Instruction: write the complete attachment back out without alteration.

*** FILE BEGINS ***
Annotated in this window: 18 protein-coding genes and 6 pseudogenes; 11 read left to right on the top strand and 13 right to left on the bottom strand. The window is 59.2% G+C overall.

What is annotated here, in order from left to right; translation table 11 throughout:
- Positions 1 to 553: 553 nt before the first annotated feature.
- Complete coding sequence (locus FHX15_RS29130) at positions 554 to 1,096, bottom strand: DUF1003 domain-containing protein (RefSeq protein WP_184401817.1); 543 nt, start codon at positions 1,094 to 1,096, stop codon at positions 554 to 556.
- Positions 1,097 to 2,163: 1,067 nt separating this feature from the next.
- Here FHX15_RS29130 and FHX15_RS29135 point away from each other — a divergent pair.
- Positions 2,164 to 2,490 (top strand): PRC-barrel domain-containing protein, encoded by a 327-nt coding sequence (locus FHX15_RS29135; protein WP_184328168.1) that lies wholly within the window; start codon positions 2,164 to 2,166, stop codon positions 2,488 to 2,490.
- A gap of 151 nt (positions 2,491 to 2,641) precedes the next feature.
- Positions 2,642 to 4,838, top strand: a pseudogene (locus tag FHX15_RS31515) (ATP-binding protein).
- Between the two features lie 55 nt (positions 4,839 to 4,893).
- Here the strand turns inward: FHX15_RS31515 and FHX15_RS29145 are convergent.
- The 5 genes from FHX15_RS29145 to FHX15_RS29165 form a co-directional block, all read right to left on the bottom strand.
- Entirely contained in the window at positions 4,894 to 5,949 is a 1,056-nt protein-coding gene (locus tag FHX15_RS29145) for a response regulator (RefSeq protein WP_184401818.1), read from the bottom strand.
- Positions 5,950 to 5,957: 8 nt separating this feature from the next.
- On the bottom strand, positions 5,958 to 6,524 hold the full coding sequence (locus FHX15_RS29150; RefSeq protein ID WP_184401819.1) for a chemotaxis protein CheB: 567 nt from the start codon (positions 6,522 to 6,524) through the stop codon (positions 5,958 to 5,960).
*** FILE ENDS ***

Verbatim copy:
Annotated in this window: 18 protein-coding genes and 6 pseudogenes; 11 read left to right on the top strand and 13 right to left on the bottom strand. The window is 59.2% G+C overall.

What is annotated here, in order from left to right; translation table 11 throughout:
- Positions 1 to 553: 553 nt before the first annotated feature.
- Complete coding sequence (locus FHX15_RS29130) at positions 554 to 1,096, bottom strand: DUF1003 domain-containing protein (RefSeq protein WP_184401817.1); 543 nt, start codon at positions 1,094 to 1,096, stop codon at positions 554 to 556.
- Positions 1,097 to 2,163: 1,067 nt separating this feature from the next.
- Here FHX15_RS29130 and FHX15_RS29135 point away from each other — a divergent pair.
- Positions 2,164 to 2,490 (top strand): PRC-barrel domain-containing protein, encoded by a 327-nt coding sequence (locus FHX15_RS29135; protein WP_184328168.1) that lies wholly within the window; start codon positions 2,164 to 2,166, stop codon positions 2,488 to 2,490.
- A gap of 151 nt (positions 2,491 to 2,641) precedes the next feature.
- Positions 2,642 to 4,838, top strand: a pseudogene (locus tag FHX15_RS31515) (ATP-binding protein).
- Between the two features lie 55 nt (positions 4,839 to 4,893).
- Here the strand turns inward: FHX15_RS31515 and FHX15_RS29145 are convergent.
- The 5 genes from FHX15_RS29145 to FHX15_RS29165 form a co-directional block, all read right to left on the bottom strand.
- Entirely contained in the window at positions 4,894 to 5,949 is a 1,056-nt protein-coding gene (locus tag FHX15_RS29145) for a response regulator (RefSeq protein WP_184401818.1), read from the bottom strand.
- Positions 5,950 to 5,957: 8 nt separating this feature from the next.
- On the bottom strand, positions 5,958 to 6,524 hold the full coding sequence (locus FHX15_RS29150; RefSeq protein ID WP_184401819.1) for a chemotaxis protein CheB: 567 nt from the start codon (positions 6,522 to 6,524) through the stop codon (positions 5,958 to 5,960).